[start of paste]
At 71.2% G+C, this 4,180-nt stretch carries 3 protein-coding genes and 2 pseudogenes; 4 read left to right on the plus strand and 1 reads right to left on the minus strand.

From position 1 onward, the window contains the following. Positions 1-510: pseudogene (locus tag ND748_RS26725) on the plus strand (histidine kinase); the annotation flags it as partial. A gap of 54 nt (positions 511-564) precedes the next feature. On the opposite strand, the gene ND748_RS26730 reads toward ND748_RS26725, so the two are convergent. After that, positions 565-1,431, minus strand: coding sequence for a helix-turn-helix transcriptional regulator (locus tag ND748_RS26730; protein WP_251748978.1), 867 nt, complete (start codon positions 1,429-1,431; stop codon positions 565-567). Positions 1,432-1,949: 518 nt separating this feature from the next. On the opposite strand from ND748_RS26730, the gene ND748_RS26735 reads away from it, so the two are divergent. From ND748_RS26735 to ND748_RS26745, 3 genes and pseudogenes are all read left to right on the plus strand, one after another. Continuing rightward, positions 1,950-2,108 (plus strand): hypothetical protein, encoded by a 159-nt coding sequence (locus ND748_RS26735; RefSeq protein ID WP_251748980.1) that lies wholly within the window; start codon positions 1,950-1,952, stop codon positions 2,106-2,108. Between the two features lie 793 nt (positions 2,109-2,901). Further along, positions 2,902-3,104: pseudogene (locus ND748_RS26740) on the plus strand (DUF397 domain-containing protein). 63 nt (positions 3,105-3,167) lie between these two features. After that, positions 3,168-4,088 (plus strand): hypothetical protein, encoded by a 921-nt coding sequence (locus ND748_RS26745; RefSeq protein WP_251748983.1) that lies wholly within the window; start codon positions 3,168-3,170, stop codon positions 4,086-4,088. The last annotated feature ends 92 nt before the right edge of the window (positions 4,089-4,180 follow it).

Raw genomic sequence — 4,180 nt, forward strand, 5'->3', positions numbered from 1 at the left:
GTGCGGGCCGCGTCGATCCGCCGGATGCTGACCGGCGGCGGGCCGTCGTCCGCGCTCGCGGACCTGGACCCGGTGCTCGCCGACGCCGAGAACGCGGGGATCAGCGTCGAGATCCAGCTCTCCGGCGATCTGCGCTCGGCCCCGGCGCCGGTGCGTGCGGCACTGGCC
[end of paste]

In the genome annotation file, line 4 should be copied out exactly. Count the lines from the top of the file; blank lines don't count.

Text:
GTGCGGGCCGCGTCGATCCGCCGGATGCTGACCGGCGGCGGGCCGTCGTCCGCGCTCGCGGACCTGGACCCGGTGCTCGCCGACGCCGAGAACGCGGGGATCAGCGTCGAGATCCAGCTCTCCGGCGATCTGCGCTCGGCCCCGGCGCCGGTGCGTGCGGCACTGGCC